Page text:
Rare Vulture Returns to Cambodian Skies
March 18, 2009
After nearly dying from eating a poisoned animal carcass, a critically ill, endangered white-rumped vulture has been returned to the skies of Cambodia. The bird was nursed back to health by wildlife veterinarians and conservationists from the Wildlife Conservation Society (WCS) and the Angkor Centre for Conservation of Biodiversity (ACCB).
The story is a small victory in a region where several species of vultures have become endangered due to a variety of causes. “Vulture populations across Asia have plummeted,” said Hugo Rainey, WCS technical advisor to the Cambodia Vulture Conservation Project. “Every bird that we can save is important not only for vulture species, but for the ecosystems that rely on these birds as critical scavengers.”
Researchers responded to the poisoning incident in the Stung Treng province of Cambodia, where vultures were feeding on a dead buffalo. Seven of the white-rumped vultures died, and local officials from the Forestry Administration and Ministry of Environment sent two sick birds—an adult and a juvenile—to WCS personnel in Phnom Penh for veterinary care. The birds were then sent to ACCB for rehabilitation. The use of poison for hunting and fishing is not unusual in the region.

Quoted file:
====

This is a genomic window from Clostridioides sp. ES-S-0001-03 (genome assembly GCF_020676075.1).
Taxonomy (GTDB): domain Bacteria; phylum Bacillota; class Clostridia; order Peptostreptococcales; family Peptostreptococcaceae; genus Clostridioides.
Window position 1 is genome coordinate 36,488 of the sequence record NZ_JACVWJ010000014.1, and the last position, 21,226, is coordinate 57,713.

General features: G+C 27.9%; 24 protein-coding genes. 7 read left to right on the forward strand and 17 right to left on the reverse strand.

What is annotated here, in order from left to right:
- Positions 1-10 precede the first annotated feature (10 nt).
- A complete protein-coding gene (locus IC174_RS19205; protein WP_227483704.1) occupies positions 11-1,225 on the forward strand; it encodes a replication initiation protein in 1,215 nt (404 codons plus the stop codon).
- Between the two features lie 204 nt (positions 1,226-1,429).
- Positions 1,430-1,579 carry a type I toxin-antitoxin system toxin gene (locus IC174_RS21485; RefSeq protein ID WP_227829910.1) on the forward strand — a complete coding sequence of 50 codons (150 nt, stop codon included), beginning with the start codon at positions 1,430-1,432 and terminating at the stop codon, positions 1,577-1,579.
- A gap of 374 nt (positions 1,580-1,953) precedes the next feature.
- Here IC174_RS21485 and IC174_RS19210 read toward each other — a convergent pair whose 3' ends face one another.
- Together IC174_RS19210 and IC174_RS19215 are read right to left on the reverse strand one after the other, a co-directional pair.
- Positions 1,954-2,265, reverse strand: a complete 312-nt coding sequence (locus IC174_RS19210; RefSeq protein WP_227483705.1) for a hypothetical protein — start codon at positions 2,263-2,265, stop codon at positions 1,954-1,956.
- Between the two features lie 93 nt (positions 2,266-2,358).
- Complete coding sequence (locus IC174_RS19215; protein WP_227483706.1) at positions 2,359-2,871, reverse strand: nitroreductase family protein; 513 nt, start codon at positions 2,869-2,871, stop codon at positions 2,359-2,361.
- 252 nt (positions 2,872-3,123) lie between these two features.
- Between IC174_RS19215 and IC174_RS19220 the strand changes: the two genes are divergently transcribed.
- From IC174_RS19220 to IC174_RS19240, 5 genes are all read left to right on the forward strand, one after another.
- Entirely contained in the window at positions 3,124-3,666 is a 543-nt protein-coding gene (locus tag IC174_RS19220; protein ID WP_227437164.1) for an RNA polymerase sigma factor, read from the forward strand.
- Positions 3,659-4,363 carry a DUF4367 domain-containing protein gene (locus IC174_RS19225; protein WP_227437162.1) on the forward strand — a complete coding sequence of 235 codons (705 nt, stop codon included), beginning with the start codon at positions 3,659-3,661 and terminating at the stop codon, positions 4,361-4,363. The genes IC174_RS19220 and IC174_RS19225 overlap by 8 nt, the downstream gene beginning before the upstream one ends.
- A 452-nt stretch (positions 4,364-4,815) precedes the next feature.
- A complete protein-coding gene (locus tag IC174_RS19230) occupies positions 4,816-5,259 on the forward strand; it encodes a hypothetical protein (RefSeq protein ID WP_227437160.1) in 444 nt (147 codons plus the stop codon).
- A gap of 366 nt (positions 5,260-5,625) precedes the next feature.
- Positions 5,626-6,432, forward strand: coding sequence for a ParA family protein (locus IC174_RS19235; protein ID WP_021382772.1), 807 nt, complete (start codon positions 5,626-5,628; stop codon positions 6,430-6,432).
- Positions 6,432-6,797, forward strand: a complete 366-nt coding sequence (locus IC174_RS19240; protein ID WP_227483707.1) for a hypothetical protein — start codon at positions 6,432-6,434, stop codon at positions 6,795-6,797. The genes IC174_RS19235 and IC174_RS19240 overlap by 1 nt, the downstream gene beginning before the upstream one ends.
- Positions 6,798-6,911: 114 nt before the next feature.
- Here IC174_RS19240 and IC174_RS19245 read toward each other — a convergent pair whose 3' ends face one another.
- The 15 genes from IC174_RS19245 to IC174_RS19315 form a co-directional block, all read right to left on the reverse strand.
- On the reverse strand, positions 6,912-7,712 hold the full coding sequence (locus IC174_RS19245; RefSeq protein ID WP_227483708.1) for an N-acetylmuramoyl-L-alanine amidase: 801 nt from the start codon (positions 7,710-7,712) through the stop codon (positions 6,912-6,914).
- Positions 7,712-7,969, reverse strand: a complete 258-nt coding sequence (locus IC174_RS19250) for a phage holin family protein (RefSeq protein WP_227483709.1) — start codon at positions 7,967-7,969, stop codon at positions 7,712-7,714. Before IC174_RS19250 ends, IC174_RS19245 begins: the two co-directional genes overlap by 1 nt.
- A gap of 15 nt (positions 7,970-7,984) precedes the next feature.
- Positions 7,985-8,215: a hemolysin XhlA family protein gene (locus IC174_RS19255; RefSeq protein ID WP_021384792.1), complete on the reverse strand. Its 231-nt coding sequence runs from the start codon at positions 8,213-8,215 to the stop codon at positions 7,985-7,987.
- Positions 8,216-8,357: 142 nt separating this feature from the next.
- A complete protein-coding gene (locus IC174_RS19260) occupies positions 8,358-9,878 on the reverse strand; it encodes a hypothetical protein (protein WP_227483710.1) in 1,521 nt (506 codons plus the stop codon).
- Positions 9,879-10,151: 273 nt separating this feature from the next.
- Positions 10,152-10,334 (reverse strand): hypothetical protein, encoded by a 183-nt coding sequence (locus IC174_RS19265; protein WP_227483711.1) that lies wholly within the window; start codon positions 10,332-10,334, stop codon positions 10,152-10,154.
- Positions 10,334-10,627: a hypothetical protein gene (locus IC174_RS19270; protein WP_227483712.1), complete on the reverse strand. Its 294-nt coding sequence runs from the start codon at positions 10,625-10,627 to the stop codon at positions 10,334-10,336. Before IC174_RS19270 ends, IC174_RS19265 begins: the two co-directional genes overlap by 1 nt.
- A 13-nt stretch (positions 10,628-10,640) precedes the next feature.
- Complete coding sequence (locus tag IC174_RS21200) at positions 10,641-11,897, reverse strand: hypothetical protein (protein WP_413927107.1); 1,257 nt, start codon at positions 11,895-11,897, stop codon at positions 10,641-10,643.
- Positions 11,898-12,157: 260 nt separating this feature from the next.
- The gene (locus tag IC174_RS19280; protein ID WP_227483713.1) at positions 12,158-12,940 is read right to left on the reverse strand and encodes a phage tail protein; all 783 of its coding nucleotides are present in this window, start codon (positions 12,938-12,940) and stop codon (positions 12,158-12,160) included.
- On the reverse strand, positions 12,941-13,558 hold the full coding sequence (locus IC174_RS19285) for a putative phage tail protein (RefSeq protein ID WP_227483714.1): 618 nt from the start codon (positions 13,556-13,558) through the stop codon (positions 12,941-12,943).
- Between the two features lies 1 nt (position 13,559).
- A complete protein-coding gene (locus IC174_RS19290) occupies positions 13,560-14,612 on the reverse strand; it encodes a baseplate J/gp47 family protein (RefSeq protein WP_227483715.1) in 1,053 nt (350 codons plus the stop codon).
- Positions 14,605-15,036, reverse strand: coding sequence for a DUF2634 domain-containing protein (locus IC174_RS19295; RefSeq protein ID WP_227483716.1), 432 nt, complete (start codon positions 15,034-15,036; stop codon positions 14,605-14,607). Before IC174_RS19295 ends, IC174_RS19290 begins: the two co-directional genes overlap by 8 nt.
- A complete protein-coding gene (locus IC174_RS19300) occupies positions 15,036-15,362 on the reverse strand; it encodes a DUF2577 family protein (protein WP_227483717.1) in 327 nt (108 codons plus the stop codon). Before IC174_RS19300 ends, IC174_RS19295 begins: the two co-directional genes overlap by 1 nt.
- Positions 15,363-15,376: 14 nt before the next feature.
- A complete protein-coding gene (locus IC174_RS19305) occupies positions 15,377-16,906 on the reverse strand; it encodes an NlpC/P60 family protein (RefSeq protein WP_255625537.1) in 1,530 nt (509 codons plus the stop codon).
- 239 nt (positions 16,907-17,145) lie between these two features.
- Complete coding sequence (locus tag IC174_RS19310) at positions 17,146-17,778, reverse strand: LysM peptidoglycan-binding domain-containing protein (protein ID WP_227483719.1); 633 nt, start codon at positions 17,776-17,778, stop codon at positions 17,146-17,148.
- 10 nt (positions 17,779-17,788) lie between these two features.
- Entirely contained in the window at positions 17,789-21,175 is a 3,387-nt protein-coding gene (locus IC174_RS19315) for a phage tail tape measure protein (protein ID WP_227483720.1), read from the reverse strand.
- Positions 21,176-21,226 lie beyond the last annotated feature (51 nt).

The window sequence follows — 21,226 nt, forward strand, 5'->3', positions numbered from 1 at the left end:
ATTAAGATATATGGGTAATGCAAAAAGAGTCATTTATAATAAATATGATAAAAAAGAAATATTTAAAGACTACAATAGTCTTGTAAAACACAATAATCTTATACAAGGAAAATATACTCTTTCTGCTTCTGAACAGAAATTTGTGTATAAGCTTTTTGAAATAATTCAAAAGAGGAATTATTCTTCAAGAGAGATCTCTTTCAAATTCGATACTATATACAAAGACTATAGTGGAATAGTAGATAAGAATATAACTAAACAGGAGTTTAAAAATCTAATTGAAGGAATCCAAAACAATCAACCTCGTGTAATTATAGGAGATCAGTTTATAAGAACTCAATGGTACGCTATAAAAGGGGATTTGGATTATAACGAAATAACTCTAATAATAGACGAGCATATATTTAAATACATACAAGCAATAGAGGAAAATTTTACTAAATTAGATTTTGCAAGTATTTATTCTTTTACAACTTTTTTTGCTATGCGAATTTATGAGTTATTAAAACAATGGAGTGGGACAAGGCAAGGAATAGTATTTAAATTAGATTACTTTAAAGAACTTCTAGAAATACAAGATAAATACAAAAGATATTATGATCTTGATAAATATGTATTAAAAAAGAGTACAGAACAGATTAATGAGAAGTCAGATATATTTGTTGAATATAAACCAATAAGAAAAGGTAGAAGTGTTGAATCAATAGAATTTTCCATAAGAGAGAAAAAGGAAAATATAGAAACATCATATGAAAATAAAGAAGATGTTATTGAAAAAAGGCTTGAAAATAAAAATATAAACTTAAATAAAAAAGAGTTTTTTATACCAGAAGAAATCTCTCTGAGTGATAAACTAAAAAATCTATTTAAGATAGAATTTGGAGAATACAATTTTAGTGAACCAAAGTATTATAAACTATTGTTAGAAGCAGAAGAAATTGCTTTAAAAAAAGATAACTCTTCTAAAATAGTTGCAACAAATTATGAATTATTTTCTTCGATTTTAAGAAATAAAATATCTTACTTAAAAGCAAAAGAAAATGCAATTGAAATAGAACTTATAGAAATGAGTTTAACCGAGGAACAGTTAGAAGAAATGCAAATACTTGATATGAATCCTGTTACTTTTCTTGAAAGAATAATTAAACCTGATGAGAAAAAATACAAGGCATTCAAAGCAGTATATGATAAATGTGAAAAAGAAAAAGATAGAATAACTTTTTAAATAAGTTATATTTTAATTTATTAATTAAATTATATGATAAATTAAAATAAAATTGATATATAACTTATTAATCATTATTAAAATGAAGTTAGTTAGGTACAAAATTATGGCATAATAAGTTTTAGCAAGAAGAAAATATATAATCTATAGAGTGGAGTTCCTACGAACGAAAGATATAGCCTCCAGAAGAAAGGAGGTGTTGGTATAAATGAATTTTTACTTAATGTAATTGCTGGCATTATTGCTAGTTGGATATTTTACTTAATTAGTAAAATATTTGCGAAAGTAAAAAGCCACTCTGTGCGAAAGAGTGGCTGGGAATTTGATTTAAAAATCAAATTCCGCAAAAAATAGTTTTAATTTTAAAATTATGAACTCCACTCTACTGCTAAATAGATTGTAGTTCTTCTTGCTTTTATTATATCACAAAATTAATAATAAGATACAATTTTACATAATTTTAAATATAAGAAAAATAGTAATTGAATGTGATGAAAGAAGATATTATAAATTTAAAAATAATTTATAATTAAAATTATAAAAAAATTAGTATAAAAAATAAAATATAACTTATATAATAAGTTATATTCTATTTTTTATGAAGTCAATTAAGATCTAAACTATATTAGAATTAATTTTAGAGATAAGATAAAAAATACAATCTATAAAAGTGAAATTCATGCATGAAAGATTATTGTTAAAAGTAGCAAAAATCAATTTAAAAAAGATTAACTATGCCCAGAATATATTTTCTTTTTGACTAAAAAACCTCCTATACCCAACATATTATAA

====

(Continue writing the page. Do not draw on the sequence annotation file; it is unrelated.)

The adult vulture recovered quickly, and the two organizations prepared it for release by tagging both wings and banding one leg, enabling researchers to identify the bird at a distance. Once released, the bird flew into a nearby tree and was later seen feeding on a cattle carcass with other vultures.
“All of our observations indicate that this vulture has made a complete recovery and hopefully will help perpetuate the species,” said WCS veterinarian Dr. Priscilla Joyner.
The juvenile bird continues to be cared for by rehabilitators.
With a range stretching from Pakistan to Vietnam, the white-rumped vulture was once considered one of the most abundant large birds of prey in the world. As a result of its precipitous population decline, the bird has been listed as Critically Endangered on the IUCN’s Red List since 2000 along with three other vulture species.